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Double Standards In Domestic Violence Cases Must Be Addressed

Darian Nourian |
September 22, 2014 | 2:21 p.m. PDT

Staff Reporter

On Sunday, we watched a memorable regular-season Super Bowl rematch, the first of its kind in 17 years. We saw Peyton Manning take his Broncos 80 yards in the last minute of regulation to send the game into overtime against the defending champion Seattle Seahawks. And then we watched the one-and-only Mr. Skittles himself, Marshawn Lynch, save the day for the Seahawks with a game-winning dive into the end zone. 

Still, despite all the hype and hoopla and a classic finish, the NFL and the integrity of the league continues to be clouded by all of its off-the-field troubles. 

Perhaps the biggest takeaway from Week 3 in the NFL remains that that Commissioner Roger Goodell “got it wrong”, as he stated in his press conference on Friday addressing the league’s spiraling domestic violence issues involving Ray Rice, Adrian Peterson and Greg Hardy.

Yes, Mr. Goodell was wrong, but that was probably the only meaningful statement he made during a press conference, during which many thought he would offer his resignation after nine days of hiding in the shadows.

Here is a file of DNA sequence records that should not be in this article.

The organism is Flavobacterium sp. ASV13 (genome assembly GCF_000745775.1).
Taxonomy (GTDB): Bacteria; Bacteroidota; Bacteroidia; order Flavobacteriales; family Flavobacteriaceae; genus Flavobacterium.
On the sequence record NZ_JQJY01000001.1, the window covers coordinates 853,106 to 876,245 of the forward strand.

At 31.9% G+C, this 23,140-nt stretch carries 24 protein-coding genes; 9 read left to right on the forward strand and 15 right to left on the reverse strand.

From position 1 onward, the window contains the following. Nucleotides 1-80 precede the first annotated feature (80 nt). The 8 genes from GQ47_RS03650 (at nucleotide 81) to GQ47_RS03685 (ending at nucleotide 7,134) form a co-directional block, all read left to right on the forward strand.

Instead his words on Friday merely put a lukewarm bag of ice over the league’s swelling ‘black eye’.

However, the actions Goodell took were far more than those taken by U.S. Soccer or the National Women’s Soccer League in the domestic violence case involving women’s national team goalie Hope Solo. 

Solo, once known as America’s sweetheart for her stellar performance during the 2011 FIFA Women’s World Cup, pleaded not guilty to two counts of gross misdemeanor domestic violence after she allegedly assaulted her half-sister and 17-year-old nephew in June. Solo will be going on trial starting in November. 

She publicly apologized for the incident via Facebook, but the difference with her case and the NFL players is that she continues to play for her respective club, the Seattle Reign, as well as the U.S. women’s national team, which is right in the middle of its qualifying run for the 2015 World Cup. 

Last Thursday, she secured a record 73rd shutout for the U.S women’s national team and was praised, while Peterson and Rice continued to take all of the hits from the media for their acts of wrongdoing.

Yes, U.S. Soccer has finally taken a great deal of slack after the New York Times came out with a column the day after calling the organization out for neglecting to punish or suspend Solo.

However, it’s not fair that NFL players are stripped of their games, careers, pay and livelihood, while an athlete of the opposite sex continues to receive praise for her excellence on-the-field while the public ignores everything she’s been involved with off the field.

SEE MORE: NBA Must Step Up In Domestic Violence Cases

Solo is facing assault charges, but is still capping for the USWNT. (Wikimedia Commons)
Solo is facing assault charges, but is still capping for the USWNT. (Wikimedia Commons)

It’s a double standard that should not be condoned whatsoever. And moreover, it’s a demonstration of inequality.